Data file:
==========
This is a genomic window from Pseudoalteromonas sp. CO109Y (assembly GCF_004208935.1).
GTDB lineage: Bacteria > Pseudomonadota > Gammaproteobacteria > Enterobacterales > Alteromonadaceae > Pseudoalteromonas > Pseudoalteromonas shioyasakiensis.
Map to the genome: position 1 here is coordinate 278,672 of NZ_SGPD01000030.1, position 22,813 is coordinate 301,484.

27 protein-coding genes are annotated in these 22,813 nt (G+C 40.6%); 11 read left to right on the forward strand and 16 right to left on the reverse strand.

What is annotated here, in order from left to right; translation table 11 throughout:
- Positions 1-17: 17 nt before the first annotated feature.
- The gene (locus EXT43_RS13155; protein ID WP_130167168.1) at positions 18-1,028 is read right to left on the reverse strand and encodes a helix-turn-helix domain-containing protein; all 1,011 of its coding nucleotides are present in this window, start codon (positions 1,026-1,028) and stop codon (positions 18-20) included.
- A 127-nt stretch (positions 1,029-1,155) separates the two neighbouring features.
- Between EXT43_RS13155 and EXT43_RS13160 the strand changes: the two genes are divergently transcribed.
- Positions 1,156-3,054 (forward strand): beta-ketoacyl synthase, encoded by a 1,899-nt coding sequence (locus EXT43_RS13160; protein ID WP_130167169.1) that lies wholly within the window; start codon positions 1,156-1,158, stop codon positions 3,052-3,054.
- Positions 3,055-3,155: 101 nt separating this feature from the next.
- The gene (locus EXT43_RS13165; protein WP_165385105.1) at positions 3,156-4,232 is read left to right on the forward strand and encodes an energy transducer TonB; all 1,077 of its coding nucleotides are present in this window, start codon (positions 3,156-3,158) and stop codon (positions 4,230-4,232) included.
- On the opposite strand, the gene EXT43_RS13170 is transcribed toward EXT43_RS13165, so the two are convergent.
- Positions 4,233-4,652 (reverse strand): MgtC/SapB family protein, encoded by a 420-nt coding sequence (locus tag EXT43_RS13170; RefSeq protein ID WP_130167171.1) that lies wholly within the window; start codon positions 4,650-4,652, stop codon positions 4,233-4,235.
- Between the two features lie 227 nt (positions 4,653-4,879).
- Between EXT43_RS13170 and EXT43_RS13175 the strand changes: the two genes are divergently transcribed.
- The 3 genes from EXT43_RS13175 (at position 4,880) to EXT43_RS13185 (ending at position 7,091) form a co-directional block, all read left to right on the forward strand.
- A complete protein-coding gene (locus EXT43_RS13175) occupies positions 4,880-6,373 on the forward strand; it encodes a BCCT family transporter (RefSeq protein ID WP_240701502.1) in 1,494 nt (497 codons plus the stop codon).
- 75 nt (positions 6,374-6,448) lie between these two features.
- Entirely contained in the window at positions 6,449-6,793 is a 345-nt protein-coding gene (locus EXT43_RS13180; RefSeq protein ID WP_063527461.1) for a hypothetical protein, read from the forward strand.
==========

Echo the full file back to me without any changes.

This is a genomic window from Pseudoalteromonas sp. CO109Y (assembly GCF_004208935.1).
GTDB lineage: Bacteria > Pseudomonadota > Gammaproteobacteria > Enterobacterales > Alteromonadaceae > Pseudoalteromonas > Pseudoalteromonas shioyasakiensis.
Map to the genome: position 1 here is coordinate 278,672 of NZ_SGPD01000030.1, position 22,813 is coordinate 301,484.

27 protein-coding genes are annotated in these 22,813 nt (G+C 40.6%); 11 read left to right on the forward strand and 16 right to left on the reverse strand.

What is annotated here, in order from left to right; translation table 11 throughout:
- Positions 1-17: 17 nt before the first annotated feature.
- The gene (locus EXT43_RS13155; protein ID WP_130167168.1) at positions 18-1,028 is read right to left on the reverse strand and encodes a helix-turn-helix domain-containing protein; all 1,011 of its coding nucleotides are present in this window, start codon (positions 1,026-1,028) and stop codon (positions 18-20) included.
- A 127-nt stretch (positions 1,029-1,155) separates the two neighbouring features.
- Between EXT43_RS13155 and EXT43_RS13160 the strand changes: the two genes are divergently transcribed.
- Positions 1,156-3,054 (forward strand): beta-ketoacyl synthase, encoded by a 1,899-nt coding sequence (locus EXT43_RS13160; protein ID WP_130167169.1) that lies wholly within the window; start codon positions 1,156-1,158, stop codon positions 3,052-3,054.
- Positions 3,055-3,155: 101 nt separating this feature from the next.
- The gene (locus EXT43_RS13165; protein WP_165385105.1) at positions 3,156-4,232 is read left to right on the forward strand and encodes an energy transducer TonB; all 1,077 of its coding nucleotides are present in this window, start codon (positions 3,156-3,158) and stop codon (positions 4,230-4,232) included.
- On the opposite strand, the gene EXT43_RS13170 is transcribed toward EXT43_RS13165, so the two are convergent.
- Positions 4,233-4,652 (reverse strand): MgtC/SapB family protein, encoded by a 420-nt coding sequence (locus tag EXT43_RS13170; RefSeq protein ID WP_130167171.1) that lies wholly within the window; start codon positions 4,650-4,652, stop codon positions 4,233-4,235.
- Between the two features lie 227 nt (positions 4,653-4,879).
- Between EXT43_RS13170 and EXT43_RS13175 the strand changes: the two genes are divergently transcribed.
- The 3 genes from EXT43_RS13175 (at position 4,880) to EXT43_RS13185 (ending at position 7,091) form a co-directional block, all read left to right on the forward strand.
- A complete protein-coding gene (locus EXT43_RS13175) occupies positions 4,880-6,373 on the forward strand; it encodes a BCCT family transporter (RefSeq protein ID WP_240701502.1) in 1,494 nt (497 codons plus the stop codon).
- 75 nt (positions 6,374-6,448) lie between these two features.
- Entirely contained in the window at positions 6,449-6,793 is a 345-nt protein-coding gene (locus EXT43_RS13180; RefSeq protein ID WP_063527461.1) for a hypothetical protein, read from the forward strand.